September 16, 2014 Last Updated 8:18 am

Clear Channel rebrands as iHeartMedia

Outdoor advertising division will retain the Clear Channel brand name

What’s in a name? Clear Channel hopes it is a more digitally-oriented, hipper company as the company announced today that it would be rebranding itself as iHeartMedia.

The new name comes from iHeart Radio, the Internet radio platform owned by Clear Channel, founded in 2008.

“iHeartMedia reflects our commitment to being the media company that provides the most entertainment to the most engaged audiences wherever they go, with more content and more events in more places on more devices,” said Bob Pittman, CEO of what is now iHeartMedia, Inc.

iHeart-feature“We have massive consumer reach and influence across our platforms because we know how to program the live content people want to hear, see and share right now, we are the largest mobile media company in existence — more than 60 percent of our broadcast usage is out of home, compared to just 30 percent for other mobile devices – and we deliver more live programming than any other media company today, built on the national and local on-air personalities who are the heart of our powerful broadcast radio franchises. Combined with Clear Channel Outdoor’s reach of over half a billion people worldwide across 30 countries and five continents, it’s clear that no other company can match our reach or broad spectrum of media platforms,” Pittman said.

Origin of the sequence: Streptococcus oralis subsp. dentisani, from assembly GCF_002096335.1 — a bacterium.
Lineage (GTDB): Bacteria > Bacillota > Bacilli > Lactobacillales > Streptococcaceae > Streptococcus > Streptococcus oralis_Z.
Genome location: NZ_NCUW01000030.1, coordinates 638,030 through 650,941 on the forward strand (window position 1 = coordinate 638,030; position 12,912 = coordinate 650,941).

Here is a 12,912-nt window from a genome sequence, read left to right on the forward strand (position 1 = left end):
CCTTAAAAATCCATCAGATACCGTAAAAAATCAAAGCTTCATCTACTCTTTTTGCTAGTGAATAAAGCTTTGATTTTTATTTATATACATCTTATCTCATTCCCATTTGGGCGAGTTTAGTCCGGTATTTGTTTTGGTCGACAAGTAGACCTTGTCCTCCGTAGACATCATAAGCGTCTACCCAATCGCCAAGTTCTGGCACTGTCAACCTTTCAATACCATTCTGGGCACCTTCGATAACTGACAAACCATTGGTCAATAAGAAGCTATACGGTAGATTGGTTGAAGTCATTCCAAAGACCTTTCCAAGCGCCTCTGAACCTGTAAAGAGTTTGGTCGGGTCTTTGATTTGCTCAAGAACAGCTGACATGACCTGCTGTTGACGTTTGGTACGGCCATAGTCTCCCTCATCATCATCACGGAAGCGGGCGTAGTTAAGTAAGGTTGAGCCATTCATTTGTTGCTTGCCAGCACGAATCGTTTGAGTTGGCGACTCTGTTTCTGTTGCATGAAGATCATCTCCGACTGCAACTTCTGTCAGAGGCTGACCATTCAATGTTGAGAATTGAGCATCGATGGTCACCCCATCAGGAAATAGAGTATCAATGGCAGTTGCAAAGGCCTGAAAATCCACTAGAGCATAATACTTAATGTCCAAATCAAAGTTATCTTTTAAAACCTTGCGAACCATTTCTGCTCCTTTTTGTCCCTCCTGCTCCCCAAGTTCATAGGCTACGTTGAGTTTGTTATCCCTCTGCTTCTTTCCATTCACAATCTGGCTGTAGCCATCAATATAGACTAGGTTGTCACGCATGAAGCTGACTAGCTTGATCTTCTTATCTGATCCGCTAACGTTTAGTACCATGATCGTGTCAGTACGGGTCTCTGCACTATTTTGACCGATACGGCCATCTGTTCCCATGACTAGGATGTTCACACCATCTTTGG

The exception to the rebranding move will be Clear Channel Outdoor Holdings, Inc. which will retain the Clear Channel brand. (Disclosure: I once interviewed with Clear Channel Outdoor but backed out of the process when told that the goal of the new executive would be to find a way to force customers, who wanted digital displays, to buy the old print displays instead.)

The move to rebrand Clear Channel as iHeartMedia reflects the changing radio landscape. As more and more listeners stream their music via services such as Pandora, Beats and others, radio networks risk losing their audiences, and worse, their advertising, to the new services. As auto companies make it easier to bring those services to their vehicles, the days of “tuning in” may be numbered.

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